CELEBRATING 90 PLUS YEARS OF SERVICE TO OUR COMMUNITY
Welcome to SI Edinburgh’s news of our activities.
As members of Soroptimist International our work is focused on supporting women and girls in any way we can from local to international. At SI Edinburgh we also experience the warmth of international friendship and enjoy social activities.
Climate Conference COP26 in Glasgow
Recently, during the meeting of COP26 Anna hosted a Soroptimist and fellow activist from Southern England to enable them to protest outside the Conference in Glasgow. They expressed their appreciation by contributing a donation to the Club, which has been divided between the 3S Fund and for a homeless supporting charity in Edinburgh.
Back to helping at Kids Love Clothes
Find out more information at https://www.kidsloveclothes.co.uk/
Members try to help regularly with sorting the many donations which are received. Recently a small group of members tackled some of the mounting piles to enable winter clothes to be distributed.
Getting ready for UN Climate Change Conference COP26 in Glasgow
Club members have been knitting and stitching to contribute to a scarf drawing attention to climate change and its impact. This will join with many other contributions from Soroptimists and others to be handed over to Stitches For Survival to be included in their 1.5mile long scarf to be displayed during COP26.
Soroptimist International Centenary Year Trees
The club are joining with Soroptimists around the world to plant trees to celebrate the centenary of Soroptimist International.
Our orchard trees are growing and even beginning to bear fruit!
Thanks to the work of our dedicated Programme Action Officer we have now paid for trees to be planted at a primary school. They asked for orchard trees and these have now been planted.
3STrust and recipients of awards
SI Edinburgh supports the Scotland Region South 3s Trust regularly. (See our page on 3S Trust) We make contributions to the funds as often as we can. We also interview applicants and make recommendations to Region. When young people are successful and have completed their volunteer year we invite them back to tell us about their adventures. It is always rewarding to see how the young people have grown and developed. Occasionally one of the young people is so committed to the work they have been doing abroad that they want to return and help more.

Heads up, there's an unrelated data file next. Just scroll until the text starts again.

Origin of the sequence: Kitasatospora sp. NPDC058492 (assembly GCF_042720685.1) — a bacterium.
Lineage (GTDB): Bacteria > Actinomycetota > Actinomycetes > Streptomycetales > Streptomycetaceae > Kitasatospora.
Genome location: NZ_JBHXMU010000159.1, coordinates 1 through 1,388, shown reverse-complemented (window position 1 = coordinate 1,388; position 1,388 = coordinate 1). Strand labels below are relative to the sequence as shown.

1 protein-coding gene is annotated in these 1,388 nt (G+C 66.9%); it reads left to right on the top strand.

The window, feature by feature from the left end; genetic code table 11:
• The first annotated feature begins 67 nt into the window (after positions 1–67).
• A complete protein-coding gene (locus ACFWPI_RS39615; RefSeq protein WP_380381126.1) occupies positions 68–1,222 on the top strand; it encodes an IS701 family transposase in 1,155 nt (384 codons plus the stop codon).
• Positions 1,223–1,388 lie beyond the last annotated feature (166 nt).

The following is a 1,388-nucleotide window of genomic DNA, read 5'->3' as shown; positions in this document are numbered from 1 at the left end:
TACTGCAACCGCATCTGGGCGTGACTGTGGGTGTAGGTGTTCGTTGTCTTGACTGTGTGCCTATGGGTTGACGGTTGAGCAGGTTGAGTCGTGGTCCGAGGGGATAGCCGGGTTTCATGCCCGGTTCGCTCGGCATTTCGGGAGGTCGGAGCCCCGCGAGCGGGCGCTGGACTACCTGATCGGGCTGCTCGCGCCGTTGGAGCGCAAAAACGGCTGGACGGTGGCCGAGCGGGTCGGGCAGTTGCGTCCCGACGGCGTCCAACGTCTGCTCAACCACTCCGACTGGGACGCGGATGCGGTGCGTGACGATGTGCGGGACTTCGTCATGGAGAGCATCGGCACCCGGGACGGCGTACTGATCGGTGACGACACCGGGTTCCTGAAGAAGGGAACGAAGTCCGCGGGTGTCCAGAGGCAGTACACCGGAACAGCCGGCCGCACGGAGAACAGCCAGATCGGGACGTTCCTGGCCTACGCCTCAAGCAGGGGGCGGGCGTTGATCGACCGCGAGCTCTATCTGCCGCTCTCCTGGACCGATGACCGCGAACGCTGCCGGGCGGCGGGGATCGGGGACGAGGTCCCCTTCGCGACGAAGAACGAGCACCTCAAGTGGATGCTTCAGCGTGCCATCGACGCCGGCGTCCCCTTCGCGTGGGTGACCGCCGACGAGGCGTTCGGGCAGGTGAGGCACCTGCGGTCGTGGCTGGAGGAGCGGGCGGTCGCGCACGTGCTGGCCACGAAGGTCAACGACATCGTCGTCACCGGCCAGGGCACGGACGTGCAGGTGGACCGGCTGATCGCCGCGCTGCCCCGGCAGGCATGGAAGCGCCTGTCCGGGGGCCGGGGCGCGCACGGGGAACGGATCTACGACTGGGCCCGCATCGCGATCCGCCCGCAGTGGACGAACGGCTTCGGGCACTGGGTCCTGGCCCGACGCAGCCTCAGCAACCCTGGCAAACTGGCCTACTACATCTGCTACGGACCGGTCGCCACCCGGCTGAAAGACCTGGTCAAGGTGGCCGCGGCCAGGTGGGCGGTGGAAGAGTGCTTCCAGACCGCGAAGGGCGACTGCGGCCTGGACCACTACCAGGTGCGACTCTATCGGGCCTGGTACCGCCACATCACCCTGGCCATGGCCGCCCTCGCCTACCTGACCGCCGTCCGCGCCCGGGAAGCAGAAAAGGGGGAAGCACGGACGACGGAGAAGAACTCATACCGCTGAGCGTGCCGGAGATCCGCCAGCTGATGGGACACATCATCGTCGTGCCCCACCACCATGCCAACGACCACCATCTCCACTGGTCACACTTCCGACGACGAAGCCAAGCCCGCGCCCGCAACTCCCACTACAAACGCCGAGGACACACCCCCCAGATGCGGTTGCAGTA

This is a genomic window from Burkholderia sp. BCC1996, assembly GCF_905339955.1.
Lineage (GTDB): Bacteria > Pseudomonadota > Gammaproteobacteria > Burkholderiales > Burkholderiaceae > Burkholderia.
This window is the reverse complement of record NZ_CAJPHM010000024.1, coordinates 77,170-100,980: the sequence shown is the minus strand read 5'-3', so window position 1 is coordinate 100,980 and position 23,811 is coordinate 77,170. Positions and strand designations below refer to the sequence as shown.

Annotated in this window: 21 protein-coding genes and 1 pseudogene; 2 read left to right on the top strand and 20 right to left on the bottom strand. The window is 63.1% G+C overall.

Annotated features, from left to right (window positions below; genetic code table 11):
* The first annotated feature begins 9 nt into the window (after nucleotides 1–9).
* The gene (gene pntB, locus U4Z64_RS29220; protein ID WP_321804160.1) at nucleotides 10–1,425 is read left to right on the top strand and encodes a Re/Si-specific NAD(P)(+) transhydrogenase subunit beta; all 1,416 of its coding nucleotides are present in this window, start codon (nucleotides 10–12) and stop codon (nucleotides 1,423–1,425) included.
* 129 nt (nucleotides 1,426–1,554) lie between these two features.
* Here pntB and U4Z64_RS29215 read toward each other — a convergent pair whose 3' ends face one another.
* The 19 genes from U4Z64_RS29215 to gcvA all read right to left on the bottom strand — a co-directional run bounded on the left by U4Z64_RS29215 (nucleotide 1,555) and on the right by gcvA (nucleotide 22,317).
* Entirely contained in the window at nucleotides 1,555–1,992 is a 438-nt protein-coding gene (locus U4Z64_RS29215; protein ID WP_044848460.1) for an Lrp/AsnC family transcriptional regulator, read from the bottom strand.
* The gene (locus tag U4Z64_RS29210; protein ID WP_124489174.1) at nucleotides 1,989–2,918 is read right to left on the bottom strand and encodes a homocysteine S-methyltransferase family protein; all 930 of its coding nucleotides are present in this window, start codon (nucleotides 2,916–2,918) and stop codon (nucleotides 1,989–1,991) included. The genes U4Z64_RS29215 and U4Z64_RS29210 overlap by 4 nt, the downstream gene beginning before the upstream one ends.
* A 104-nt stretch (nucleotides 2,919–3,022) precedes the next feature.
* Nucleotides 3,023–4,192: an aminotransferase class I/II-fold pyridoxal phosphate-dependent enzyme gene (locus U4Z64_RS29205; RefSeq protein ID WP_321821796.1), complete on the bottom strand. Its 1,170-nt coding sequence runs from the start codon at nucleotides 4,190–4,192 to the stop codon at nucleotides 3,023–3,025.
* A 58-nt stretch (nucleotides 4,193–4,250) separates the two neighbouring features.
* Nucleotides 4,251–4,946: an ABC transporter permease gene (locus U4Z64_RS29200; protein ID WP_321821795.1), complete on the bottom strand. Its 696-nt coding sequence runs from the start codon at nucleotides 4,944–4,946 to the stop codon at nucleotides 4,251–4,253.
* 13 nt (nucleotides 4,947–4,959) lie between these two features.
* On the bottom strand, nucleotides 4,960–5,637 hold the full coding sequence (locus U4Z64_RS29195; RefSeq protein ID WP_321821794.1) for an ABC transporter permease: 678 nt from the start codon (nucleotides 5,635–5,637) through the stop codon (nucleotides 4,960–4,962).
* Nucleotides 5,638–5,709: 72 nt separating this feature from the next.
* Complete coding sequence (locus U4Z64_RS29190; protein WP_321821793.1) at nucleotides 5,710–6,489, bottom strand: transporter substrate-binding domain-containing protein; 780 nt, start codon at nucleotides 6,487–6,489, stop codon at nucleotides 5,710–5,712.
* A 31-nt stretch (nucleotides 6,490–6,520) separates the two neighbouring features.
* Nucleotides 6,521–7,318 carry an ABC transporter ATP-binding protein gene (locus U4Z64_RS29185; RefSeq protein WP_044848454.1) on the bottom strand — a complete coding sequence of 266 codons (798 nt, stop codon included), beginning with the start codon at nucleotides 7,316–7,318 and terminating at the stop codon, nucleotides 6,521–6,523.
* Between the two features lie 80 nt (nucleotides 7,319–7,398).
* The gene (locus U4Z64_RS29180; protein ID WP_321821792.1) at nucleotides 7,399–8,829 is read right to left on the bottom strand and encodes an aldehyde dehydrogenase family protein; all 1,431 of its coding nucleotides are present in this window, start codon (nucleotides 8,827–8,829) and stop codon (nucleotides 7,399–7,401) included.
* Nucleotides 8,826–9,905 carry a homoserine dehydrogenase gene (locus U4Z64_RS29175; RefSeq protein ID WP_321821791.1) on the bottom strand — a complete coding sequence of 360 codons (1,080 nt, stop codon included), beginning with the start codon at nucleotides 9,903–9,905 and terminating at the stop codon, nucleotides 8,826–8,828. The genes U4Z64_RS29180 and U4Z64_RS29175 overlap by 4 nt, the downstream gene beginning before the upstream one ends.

We recently heard from one such young woman.
It has been a while now since my year in Guyana with Project Trust in 2018/19 and since I spoke to you on my return regarding how I got on and my plans to continue supporting the village. There’s been a lot of progress with the project recently so thought I would update you on how I am getting on. I am currently in Guyana (having made it out with just 2 days to spare before Scotland went back into lockdown!) and am on standby to fly into Chenapou, the village where I worked with Project Trust, tomorrow.
People keep asking me what the plan is, and the very honest answer is that there isn’t one, but things have been falling very nicely into place since I reached the capital city last weekend. The ministry of education and local airway service have caught word of what I am doing and are transporting the books for me free of charge and I have just found out that I’ll be living in the village office during my stay. Although there is no bed for me nor any stove to cook on, this is really ideal for the library as this is where I had originally invisioned it being based. At the moment it’s a very disused space which hosts empty bookcases, shelving units and lots of old benches – the skeleton of my library really. There is a lot of work needing to be done to turn it into a more inviting space however I’m sure once I tidy it up a bit, put some posters on the walls, and the books go on the shelves, it will become a great space.
I am yet to find out if I am allowed to work at the school during the day (actually, more importantly, I am yet to find out if it is going to reopen as it has been closed since March) but hopefully term will resume as normal, in which case I can work with the teachers to use the new books as part of the curriculum and to encourage them to set aside library time for each class during the week. After school and during any other free time I’ll then be opening up my door to encourage people to read and make use of the books. I had an amazing donation of non-fiction books from DK publishers which cover many of the topics in their science and social studies curriculum so I would love to teach the children how to use these books to find information and hopefully give them a bit more independence with their own learning. I will also be available to help out with their homework and personal reading as well as hosting reading sessions and story time. Some parts of the village are more remote and require a boat to transport students to and from school. As the parents from these areas tend not to like their children staying after school time, I will use the weekends to visit these zones with a selection of books to ensure that all the students are getting access to the library and not just the students living nearest to myself and the school.